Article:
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Connor McDavid Is Only Getting Better from Here, Which Is Scary AF

McDavid, in his first full season, was voted the league's best player by his peers, won MVP, and captured the Art Ross as the NHL's leading scorer. He's only 20 years old.

by Kyle Cantlon
Jun 22 2017, 8:54pm

Photo by Stephen R. Sylvanie-USA TODAY Sports

Connor McDavid had a monster night at the NHL Awards in Vegas on Wednesday while cementing himself as (maybe) the best player in the world. And he couldn't even grab a legal drink on the strip to celebrate, because he's only 20 years old.

McDavid took home the triple crown, adding the Hart Trophy and Ted Lindsay Award to the Art Ross he won after leading the NHL with 100 points this past season. Not only did he win the Hart as MVP, he took it in a landslide, receiving 147 first-place votes compared to Sidney Crosby's 14. His counterparts around the league clearly feel that McDavid was the NHL's best player last season, too, as the Ted Lindsay Award is voted on by the NHLPA and the players he competes against on a nightly basis.



It's no small feat for a player to cleanup the NHL's individual awards at such a young age, and he's put himself into a small, elite class with two other players whom he will be compared to—and rightly so—for the remainder of his career. Only ten times in NHL history has a player claimed all three of those major awards in the same year, and only three other times has the Hart Trophy been awarded to a player 20 years old or younger. Wayne Gretzky took it in 1980 and 1981, while Crosby did so in his sophomore season in 2007.

McDavid, who was still eligible to play junior hockey this season, adds his name to that prestigious list, and the most preposterous part of it all is that the second-year Oilers captain is only getting better from here.

Various studies have concluded that high-level athletes across most sports peak physically and mentally in their mid-to-late 20s. A hockey-specific study performed at the University of British Columbia by professor James Brander found that the age in which optimal performance occurs is between 27 and 28 years old for forwards, and 28 to 29 for defenceman. The study also revealed that most players perform close to peak levels (up to 90 percent) for several years before and after their optimal peak range—meaning an NHL forward's best days are generally between the ages of 24-32.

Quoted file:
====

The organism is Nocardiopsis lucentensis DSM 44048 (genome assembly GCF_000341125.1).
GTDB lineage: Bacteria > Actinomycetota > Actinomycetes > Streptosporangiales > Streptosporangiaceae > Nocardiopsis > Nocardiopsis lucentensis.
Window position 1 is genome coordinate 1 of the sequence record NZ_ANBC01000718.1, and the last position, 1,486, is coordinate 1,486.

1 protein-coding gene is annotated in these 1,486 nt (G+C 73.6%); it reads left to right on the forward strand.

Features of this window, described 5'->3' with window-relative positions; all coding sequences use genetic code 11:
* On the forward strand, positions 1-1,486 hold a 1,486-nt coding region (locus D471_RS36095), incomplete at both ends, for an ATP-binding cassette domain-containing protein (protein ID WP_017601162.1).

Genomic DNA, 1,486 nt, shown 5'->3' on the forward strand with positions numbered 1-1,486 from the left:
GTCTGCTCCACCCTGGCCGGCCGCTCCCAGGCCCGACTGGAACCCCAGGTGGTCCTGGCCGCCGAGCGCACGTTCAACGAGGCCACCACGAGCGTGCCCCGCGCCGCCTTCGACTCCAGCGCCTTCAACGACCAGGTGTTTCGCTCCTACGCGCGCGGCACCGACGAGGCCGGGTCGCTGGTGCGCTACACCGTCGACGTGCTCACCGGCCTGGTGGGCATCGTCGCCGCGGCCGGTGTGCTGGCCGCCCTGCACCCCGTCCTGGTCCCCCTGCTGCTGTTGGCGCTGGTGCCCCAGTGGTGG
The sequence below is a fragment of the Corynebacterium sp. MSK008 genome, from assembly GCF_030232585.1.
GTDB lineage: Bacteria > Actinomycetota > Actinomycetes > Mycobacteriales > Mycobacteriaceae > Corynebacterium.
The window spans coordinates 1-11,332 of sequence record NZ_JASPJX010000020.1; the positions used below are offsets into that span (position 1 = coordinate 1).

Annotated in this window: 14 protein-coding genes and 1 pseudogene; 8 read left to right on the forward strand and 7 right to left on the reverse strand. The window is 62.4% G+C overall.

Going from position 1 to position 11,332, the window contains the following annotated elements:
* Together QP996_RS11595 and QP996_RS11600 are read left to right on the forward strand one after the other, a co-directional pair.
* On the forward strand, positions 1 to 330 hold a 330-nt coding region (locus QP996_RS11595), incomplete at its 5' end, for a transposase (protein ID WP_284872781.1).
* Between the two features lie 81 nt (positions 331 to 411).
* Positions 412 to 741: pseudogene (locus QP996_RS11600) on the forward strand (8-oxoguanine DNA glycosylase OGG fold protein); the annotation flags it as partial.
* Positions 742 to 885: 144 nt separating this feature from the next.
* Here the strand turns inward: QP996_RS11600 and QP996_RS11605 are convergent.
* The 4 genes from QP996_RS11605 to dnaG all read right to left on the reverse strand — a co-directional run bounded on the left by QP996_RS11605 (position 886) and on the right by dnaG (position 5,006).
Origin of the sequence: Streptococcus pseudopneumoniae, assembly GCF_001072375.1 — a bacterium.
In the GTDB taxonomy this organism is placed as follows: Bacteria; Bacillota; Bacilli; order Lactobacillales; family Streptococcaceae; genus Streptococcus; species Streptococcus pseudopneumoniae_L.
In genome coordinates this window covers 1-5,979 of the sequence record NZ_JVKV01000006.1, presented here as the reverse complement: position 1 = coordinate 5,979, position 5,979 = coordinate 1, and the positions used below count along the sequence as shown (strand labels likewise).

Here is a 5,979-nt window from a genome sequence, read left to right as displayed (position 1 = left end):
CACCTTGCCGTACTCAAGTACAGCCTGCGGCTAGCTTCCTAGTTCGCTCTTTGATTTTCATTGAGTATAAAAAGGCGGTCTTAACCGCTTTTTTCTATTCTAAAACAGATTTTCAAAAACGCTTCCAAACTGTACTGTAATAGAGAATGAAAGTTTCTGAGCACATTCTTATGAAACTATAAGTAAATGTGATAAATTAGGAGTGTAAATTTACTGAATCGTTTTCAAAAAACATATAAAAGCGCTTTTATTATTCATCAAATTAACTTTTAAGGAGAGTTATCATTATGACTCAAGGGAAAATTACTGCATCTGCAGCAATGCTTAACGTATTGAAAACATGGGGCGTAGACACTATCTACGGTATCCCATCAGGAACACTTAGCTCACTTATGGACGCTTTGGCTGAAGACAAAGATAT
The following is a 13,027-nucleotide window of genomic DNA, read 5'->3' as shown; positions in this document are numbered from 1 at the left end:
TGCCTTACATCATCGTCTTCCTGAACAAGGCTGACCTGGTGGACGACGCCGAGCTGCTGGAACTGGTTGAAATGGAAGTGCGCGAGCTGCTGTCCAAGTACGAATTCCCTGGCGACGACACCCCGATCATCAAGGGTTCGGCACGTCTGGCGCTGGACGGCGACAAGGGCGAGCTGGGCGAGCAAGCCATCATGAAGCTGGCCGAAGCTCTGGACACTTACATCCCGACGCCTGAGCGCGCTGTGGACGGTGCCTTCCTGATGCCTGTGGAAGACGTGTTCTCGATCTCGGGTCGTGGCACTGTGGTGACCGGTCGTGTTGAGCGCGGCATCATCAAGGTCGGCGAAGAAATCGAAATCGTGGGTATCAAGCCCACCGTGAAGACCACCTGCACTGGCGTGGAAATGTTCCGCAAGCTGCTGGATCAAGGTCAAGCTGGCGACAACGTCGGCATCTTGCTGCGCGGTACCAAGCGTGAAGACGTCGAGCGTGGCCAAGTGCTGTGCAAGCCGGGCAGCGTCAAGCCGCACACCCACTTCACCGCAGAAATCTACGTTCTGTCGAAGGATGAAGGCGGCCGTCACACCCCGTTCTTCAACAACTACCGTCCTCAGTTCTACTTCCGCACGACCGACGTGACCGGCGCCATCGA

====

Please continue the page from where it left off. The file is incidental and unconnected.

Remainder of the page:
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Crosby is a prime example of this, despite battling concussions and losing almost two full seasons in his mid 20s. Between the ages of 26 and 29, he claimed an Olympic gold medal and tournament MVP, World Cup gold and MVP, two Stanley Cups, two Conn Smythe trophies, a Hart, an Art Ross, and the Rocket Richard trophy. He also put up 362 points in 312 regular-season contests over that span, an average of 1.16 points per game. Crosby just finished up one of the best 365-day stretches in NHL history, but it was McDavid who was the best individual talent in the world this past season.

The Great One, meanwhile, had some of his most productive years from ages 25 to 28, as well, winning two Stanley Cups, a Conn Smythe trophy, a Canada Cup (now known as the World Cup), Canada Cup MVP, along with two Art Ross and three Hart Trophies between 1986 and 1989. Gretzky also recorded an absurd 715 points in 301 regular-season games, an average of 2.38 points per game, nearly a half-point more than his career average of 1.92.

After only his second season, McDavid is in the most elite company you can imagine, and at just 20 years old, it's more than reasonable to believe that his peak is still three to four seasons away.

The best is yet to come for McDavid. It's unfair how good he is, but it's going to be a hell of a lot of fun to watch.

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